You could see Mark Zuckerberg, Founder of Facebook (and Steve Jobs) in all public-appearing with a same round-neck t-shirt, (probably similar colour shades) with no or very less apparels. His idea is to eliminate decision fatigue on small and trivial matters, so that power can be used to take important decision in critical matters.

The take away is, you have limited attention and will power to use your attention to take decision throughout the day. Using them in trivial matters like (what socks I should wear today, will this tie go with this shirt) will deplete half of your decision taking energy even before the day starts. By routinising these things you save this energy for later big use and stay stress free for small, trivial matters.

Theme your day (Jack Dorsey)

Jack Dorsey (founder of Twitter) assigns theme for every work day in a workweek. This enables him to focus on single themed work on a single day and this method avoids you switching your attention between different natured work.

If you set Tuesday as ‘Meeting Day’, do all the meetings, follow ups and other errand-type works on that day, so if you set Thursday as your ‘Learning/Research Day’, then do your personal improvement works on that day. So you can work on your own pace on Thursday without worrying about someone disturbing you in middle in name of casual meeting. By theming like this you don’t have to change your mood and attention too often as different theme of work needs different brain capacity and mood zoning.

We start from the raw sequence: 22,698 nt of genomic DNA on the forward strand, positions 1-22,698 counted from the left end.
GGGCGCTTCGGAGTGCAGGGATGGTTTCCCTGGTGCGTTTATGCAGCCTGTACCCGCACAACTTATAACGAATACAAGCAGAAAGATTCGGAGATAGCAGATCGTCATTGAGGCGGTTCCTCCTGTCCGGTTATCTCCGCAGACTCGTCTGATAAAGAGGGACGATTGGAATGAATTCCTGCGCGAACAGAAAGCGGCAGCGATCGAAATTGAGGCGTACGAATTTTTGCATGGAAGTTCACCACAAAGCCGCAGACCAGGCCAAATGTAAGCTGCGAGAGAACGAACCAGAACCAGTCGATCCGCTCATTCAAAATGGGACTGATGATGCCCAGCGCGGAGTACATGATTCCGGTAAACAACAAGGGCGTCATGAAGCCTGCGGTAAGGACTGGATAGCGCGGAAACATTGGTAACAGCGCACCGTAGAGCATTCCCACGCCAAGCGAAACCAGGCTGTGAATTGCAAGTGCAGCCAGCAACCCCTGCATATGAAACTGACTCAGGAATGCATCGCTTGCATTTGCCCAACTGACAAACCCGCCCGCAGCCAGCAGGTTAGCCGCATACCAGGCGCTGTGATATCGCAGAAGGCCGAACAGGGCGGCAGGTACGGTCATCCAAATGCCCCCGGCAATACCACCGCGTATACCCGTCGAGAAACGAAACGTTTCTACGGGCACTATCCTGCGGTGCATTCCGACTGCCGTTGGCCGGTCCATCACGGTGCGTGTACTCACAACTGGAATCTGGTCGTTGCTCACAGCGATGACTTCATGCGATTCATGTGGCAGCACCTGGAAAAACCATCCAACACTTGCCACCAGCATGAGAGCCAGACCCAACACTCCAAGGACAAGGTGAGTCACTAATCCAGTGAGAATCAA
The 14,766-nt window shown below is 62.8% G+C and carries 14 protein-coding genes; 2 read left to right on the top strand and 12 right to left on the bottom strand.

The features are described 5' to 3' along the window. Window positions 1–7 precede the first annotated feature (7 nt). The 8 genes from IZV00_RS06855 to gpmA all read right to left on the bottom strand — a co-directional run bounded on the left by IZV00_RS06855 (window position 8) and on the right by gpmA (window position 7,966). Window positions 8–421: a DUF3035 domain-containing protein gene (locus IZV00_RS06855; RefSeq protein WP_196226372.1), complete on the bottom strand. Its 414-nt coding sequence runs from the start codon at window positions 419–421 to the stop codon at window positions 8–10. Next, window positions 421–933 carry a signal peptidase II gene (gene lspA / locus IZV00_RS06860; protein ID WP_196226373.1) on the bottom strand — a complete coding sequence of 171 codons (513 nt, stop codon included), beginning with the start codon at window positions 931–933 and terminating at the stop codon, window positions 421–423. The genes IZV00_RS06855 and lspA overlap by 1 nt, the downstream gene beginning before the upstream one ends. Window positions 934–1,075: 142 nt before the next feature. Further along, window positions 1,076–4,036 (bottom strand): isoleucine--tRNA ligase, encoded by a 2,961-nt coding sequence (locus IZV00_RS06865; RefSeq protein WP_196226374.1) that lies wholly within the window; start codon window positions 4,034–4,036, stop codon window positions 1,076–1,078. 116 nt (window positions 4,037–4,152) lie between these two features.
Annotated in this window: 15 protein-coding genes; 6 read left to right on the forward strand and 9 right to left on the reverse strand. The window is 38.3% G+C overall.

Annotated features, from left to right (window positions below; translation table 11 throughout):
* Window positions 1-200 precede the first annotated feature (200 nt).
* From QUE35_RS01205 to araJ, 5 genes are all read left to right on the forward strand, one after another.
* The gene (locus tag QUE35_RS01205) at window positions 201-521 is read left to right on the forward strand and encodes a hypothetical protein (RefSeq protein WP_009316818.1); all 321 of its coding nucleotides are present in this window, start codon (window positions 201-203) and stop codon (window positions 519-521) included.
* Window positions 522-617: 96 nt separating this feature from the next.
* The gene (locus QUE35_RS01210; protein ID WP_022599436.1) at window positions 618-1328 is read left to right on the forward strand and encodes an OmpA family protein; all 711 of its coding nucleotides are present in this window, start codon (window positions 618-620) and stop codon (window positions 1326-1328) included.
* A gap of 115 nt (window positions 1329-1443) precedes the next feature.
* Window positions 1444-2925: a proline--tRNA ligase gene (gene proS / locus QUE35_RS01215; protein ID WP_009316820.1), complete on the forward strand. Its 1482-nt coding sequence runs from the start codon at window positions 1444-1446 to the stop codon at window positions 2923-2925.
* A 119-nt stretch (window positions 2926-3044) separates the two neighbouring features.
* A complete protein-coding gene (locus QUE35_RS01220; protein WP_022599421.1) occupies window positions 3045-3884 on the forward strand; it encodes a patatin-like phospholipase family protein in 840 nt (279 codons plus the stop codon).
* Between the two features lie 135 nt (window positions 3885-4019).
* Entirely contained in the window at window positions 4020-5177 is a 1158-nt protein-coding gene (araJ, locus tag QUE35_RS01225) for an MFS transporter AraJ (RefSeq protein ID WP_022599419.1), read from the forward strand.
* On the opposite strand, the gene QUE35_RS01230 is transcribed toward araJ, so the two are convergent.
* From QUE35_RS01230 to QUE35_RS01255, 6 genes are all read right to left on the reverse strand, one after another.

These hacks may look like counterproductive, yet pays multi-folds if you do it regularly in long-run.

Meditate on daily basis (Ray Dalio)

As focus and concentration are the primary investment to any work, you need to sharpen your axe with the help of meditation.

A simple meditation is letting your mind think in a way it wants and not interfering with it for few minutes to hours. This lets your mind wander and settle down. Controlling a hyper-mind is a very difficult and exhaustive process, but you can do wonders with the settled down mind which is easy to direct to focus on the work you want to concentrate on.

Focus on your sleep cycle (Jack Ma)